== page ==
A deep space psychedelic swirl
Lightspeed!

Which are also writ large on Lightspeed, the closing track to the Deep Space saga. Fusing the celestial atmospherics of Starlight with the shuffling catch-up groove Milky Way, it's as if the scrambled memories of the record are being rearranged in the slipstream across the dark side of Jupiter. Beyond the infinite. With just a snatch of almost subliminally funky bass and the occasional synth shimmer, it's the perfect ending to this intergalactic voyage.


As I said before, Deep Space feels more futuristic with every passing year. At the time, one might not have noted the implicit connections made between Pony, Beau Mot Plage and Finley's Rainbow, but with the benefit of hindsight, they're all here clear as crystal. Somewhere in the record's DNA lie the whisper of future figures like SA-RA, Dâm-Funk, Spacek and the music they would bring. Juan Atkins mapped out this strange point of intersection where cosmic r&b, shimmering micro-house, electronic jazz and straight up techno all collide to form the basis of machine soul: the art form of the 21st century. You're in deep space.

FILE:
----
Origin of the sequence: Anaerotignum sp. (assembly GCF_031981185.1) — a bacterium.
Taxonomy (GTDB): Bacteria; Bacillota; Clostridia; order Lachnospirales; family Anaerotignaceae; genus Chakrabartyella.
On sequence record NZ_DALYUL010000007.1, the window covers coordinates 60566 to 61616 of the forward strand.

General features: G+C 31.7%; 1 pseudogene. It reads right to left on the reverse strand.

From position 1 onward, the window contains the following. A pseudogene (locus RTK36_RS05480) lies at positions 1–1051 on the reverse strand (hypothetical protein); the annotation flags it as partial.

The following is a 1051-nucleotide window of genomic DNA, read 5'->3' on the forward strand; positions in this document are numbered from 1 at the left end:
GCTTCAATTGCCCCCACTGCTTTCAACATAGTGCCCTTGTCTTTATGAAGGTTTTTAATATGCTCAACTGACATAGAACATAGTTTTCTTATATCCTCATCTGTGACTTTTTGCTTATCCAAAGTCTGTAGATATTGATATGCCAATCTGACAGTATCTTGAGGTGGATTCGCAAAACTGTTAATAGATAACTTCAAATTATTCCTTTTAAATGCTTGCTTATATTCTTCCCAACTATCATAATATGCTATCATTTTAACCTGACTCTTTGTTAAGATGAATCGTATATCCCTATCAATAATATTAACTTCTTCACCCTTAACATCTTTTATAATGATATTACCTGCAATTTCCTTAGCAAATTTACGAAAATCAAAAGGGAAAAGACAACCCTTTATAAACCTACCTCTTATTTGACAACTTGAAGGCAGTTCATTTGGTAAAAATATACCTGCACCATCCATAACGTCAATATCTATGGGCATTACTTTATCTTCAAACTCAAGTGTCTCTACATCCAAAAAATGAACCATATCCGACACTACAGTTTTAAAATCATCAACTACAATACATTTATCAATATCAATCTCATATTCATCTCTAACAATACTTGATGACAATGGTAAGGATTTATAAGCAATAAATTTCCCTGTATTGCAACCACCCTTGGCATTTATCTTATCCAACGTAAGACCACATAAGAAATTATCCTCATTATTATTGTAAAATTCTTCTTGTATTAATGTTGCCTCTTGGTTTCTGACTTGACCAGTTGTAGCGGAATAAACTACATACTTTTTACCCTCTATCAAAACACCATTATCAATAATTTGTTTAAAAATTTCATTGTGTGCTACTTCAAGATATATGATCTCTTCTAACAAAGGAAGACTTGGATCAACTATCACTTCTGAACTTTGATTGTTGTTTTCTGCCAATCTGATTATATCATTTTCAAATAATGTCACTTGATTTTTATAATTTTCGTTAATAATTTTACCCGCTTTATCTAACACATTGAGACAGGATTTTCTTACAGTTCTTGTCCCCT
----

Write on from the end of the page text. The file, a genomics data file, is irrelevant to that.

Terminal Vibration III (Death Disco)

Listen to these, kid!  Death holds out a handful of records for you
New wave rocks the discotheque

Hey man, I'm back from the bodega. Nothing like a snack, deep fried, to give you a second wind. Here you go my friend. So you like new wave, right? Sure you do... after all, everybody likes new wave. For the moment, let us focus on the dubbed-out dancefloor sides perpetrated by The Clash in that period just after London Calling, which puts us at 1980 A.D.

The Clash Sandinista! (CBS)

I'm talking about the triple(!)-LP trawl of Sandinista! and its orbital 12" singles, records like The Magnificent Seven and This Is Radio Clash, the latter of which features four versions spread across its twelve inch surface, each one sequentially more twisted and dubbed to pieces than the last. Outside Broadcast (the third version), is one of the great hidden gems in the band's back catalog, conjuring up images of a careening taxi cab ride through fog-cloaked city streets deserted in the twilight.